Saturday, October 04, 2008

"Nick and Norah's Infinite Playlist"

Like a lot of people, I’m always a little unsettled and disheartened by projects like Peter Sollett’s “Nick and Norah’s Infinite Playlist,” where big studios and massive corporations attempt to co-opt young, hip, indie-scene subjects and not only put them center stage, but actually attempt to market the end result TO them. Here specifically, the big company is Sony, and the subject is East Village-frequenting hipster kids, bursting with ironic detachment and desperate to latch onto the next hip band so they can lay claim to liking them before anyone else. Against all odds, Sollett manages to impeccably nail this scene (if whitewashing it a tad), and the movie is almost interminably adorable and endearing. Despite the presence of Michael Cera and the same colored-pencil opening credit font, this is no “Juno” clone (for one, the dialogue isn’t oh-so-cleverly overwritten), but rather a sweet, simple, frequently very funny young romance taking place over the course of one night, a la “Before Sunrise.” When dumped by his girlfriend, wet-noodle Nick (Cera) – the lone straight guy in a queercore band, The Jerkoffs – joins his bandmates on a bar-hopping night in the Village, desperately attempting to locate their favorite underground band, Where’s Fluffy. Along the way, he meets Norah (Kat Dennings), the daughter of a uber-powerful mogul, who struggles to just be liked for who she is, and the two keep getting sidetracked (by exes, amongst other things), despite the obvious fact that they’re made for each other. From its laidback handling of homosexuality (Nick’s gaymates are neither screaming queens, nor reduced to wacky comic relief) and low-key acknowledgement of Norah’s Judaism, to a somewhat surprising level of insight into the hipster music scene and fairly realistic depictions of drunk-friend-babysitting, “Nick and Norah” refuses to fit into the neat, contrived box that some might be eager to put it in based on the marketing materials. Some reviews have complained that the film doesn’t have much in the way of dramatic momentum or conflict, and they’re right – there are no huge roadblocks or big dramatic moments – but the movie has an effervescent, laid-back likeability that just kept a smile on my face for its short, sweet duration.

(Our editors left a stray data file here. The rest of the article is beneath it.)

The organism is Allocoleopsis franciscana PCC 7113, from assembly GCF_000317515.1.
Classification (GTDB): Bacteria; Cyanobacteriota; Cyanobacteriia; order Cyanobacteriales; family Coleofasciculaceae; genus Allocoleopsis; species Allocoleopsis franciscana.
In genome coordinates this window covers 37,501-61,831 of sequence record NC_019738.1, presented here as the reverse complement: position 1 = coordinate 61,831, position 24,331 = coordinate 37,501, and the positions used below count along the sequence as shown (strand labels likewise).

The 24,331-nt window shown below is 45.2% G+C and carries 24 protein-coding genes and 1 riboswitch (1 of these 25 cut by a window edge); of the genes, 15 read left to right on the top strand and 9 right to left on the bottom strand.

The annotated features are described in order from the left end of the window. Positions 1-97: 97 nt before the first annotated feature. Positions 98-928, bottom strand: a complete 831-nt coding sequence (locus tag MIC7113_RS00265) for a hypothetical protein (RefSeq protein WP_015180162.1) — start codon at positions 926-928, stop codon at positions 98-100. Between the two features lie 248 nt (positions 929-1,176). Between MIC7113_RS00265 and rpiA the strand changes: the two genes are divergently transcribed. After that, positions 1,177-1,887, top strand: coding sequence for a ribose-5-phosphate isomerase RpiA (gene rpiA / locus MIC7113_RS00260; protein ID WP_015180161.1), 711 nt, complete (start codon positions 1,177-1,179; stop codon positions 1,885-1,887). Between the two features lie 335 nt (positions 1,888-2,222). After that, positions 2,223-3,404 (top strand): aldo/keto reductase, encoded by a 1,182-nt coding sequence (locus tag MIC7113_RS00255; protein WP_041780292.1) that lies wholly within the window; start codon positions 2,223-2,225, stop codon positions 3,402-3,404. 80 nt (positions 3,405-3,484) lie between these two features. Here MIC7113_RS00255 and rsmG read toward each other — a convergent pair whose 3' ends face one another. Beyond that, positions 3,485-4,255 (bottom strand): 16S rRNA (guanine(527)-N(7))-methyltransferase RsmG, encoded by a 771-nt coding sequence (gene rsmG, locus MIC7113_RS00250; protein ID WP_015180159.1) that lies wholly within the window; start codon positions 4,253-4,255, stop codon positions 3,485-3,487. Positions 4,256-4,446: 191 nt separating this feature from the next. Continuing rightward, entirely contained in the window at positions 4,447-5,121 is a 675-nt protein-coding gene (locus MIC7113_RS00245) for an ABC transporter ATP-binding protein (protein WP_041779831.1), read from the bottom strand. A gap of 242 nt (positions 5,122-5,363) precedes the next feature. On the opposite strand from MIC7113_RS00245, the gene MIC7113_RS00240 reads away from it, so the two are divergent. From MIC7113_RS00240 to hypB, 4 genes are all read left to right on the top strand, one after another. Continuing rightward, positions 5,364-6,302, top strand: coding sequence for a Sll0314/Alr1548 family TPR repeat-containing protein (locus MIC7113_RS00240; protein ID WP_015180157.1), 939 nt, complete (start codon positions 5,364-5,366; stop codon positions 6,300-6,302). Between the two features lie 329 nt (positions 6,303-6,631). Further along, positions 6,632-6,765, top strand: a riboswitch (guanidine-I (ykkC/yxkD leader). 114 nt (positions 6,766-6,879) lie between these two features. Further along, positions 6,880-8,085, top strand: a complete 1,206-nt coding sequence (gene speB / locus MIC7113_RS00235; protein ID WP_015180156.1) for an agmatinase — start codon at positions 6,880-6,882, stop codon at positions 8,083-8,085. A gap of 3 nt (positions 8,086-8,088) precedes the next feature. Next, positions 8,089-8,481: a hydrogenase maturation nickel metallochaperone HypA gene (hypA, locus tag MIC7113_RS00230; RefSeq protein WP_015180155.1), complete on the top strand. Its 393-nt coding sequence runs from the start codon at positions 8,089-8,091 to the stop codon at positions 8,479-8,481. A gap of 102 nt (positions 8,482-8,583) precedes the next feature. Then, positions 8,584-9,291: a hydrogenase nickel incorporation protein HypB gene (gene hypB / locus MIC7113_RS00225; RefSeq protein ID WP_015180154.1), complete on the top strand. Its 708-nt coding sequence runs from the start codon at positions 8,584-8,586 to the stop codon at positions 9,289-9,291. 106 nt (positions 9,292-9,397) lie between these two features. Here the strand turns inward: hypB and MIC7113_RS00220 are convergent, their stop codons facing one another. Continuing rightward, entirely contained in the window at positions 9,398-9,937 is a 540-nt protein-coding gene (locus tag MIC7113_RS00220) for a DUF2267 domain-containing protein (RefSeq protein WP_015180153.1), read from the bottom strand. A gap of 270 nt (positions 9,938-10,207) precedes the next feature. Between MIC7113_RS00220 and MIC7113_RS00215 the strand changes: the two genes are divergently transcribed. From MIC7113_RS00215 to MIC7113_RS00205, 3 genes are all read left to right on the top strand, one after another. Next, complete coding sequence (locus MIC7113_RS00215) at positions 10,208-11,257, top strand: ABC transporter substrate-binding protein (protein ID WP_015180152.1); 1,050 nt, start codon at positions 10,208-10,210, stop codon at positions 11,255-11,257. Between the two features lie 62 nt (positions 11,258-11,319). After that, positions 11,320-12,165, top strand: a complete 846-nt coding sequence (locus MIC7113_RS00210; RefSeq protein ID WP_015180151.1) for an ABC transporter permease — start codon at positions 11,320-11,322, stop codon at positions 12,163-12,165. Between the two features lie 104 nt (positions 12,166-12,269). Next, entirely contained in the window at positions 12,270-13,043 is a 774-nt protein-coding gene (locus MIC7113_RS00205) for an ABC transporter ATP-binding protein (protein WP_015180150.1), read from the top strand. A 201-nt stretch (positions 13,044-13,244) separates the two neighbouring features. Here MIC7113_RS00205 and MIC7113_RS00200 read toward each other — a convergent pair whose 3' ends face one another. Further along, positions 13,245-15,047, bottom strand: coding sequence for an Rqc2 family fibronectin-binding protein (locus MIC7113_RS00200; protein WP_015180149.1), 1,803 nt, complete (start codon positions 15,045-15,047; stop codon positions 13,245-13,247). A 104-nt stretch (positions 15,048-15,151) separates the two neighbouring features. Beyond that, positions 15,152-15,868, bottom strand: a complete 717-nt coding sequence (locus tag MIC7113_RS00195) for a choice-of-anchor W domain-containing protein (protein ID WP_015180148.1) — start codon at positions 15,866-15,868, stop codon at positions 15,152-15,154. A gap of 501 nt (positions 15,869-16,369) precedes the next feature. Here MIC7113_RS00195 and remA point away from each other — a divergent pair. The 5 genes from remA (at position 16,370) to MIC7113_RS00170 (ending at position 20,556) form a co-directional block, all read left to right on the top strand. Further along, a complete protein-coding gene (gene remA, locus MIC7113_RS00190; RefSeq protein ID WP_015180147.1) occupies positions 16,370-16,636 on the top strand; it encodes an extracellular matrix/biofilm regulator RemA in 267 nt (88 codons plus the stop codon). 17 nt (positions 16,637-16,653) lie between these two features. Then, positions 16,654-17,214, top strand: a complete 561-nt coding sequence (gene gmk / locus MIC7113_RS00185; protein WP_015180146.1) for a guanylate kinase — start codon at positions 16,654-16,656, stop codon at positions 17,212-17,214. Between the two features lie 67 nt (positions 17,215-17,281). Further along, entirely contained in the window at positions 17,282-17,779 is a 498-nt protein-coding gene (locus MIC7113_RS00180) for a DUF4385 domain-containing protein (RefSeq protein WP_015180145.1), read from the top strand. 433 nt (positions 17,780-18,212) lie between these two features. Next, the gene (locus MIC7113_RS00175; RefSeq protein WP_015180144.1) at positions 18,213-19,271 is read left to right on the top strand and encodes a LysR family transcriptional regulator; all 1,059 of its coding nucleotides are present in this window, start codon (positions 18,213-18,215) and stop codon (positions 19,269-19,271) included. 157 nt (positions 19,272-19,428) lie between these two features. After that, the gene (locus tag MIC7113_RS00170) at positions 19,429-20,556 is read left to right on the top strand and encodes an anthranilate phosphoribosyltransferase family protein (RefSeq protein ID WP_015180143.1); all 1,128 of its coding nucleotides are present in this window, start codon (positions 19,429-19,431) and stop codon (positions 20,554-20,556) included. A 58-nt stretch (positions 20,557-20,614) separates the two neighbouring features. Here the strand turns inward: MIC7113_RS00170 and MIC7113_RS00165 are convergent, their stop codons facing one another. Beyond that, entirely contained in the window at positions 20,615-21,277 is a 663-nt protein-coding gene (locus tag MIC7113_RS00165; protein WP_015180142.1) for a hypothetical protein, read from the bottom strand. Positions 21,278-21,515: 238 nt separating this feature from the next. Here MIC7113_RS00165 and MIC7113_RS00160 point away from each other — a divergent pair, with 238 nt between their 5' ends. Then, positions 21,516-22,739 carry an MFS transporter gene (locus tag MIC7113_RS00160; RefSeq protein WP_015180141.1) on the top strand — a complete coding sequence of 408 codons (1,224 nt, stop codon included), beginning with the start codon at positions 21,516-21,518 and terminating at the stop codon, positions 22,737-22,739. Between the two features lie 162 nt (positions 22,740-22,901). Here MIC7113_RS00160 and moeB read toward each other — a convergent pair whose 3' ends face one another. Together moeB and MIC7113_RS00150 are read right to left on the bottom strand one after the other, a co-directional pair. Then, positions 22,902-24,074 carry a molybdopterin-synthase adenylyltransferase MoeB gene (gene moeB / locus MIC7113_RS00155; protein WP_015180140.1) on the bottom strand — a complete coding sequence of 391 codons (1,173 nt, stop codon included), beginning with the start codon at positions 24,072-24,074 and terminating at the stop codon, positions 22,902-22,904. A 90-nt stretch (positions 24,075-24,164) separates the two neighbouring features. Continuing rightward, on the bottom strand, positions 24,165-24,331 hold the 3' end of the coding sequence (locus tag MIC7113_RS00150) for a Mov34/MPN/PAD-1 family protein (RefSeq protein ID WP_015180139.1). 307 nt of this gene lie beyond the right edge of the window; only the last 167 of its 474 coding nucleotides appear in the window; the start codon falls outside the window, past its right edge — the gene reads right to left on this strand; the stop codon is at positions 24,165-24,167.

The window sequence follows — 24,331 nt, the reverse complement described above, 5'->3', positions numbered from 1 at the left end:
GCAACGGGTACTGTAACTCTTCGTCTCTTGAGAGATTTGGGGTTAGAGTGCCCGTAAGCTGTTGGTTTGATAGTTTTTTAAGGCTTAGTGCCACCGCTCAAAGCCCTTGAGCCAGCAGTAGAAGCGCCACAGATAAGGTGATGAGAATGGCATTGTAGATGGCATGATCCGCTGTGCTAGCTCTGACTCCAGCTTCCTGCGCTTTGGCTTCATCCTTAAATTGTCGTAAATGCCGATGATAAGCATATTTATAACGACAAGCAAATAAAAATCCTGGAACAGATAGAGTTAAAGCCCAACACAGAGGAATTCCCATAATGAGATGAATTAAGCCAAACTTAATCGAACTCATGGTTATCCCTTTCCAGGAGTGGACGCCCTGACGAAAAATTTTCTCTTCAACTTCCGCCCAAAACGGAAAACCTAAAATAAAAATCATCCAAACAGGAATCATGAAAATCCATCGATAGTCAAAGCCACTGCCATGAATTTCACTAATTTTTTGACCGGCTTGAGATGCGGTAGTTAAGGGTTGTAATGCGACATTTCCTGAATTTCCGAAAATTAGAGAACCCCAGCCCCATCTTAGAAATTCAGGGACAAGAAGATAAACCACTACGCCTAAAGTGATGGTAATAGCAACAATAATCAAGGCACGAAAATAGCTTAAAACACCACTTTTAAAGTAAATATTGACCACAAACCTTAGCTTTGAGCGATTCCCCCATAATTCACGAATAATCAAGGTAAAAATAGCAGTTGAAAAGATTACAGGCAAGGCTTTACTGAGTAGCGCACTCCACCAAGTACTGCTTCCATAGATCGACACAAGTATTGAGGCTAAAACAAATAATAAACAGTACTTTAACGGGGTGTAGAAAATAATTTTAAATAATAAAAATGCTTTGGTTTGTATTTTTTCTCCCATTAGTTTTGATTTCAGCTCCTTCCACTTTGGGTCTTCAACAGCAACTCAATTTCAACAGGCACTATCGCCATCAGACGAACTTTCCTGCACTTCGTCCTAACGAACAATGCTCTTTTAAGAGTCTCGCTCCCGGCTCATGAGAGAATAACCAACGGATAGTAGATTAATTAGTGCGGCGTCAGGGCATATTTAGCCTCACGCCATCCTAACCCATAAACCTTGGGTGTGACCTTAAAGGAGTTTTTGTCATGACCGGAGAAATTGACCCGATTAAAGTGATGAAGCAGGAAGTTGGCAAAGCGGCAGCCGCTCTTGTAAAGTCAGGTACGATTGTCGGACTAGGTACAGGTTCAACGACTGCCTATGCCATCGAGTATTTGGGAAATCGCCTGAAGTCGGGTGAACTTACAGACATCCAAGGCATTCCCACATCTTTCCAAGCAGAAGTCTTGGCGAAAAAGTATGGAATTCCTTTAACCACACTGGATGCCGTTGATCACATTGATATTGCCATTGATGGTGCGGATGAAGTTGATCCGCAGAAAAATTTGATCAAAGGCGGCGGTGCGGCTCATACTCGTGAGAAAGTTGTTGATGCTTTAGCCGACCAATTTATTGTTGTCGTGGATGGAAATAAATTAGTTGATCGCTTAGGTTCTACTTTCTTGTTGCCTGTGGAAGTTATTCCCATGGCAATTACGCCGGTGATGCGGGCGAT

Anonymous movie fan said...

there were some awkward moments in this movie that were hard to get past... such as every time that gum was passed around (yuck!)

6:08 PM  

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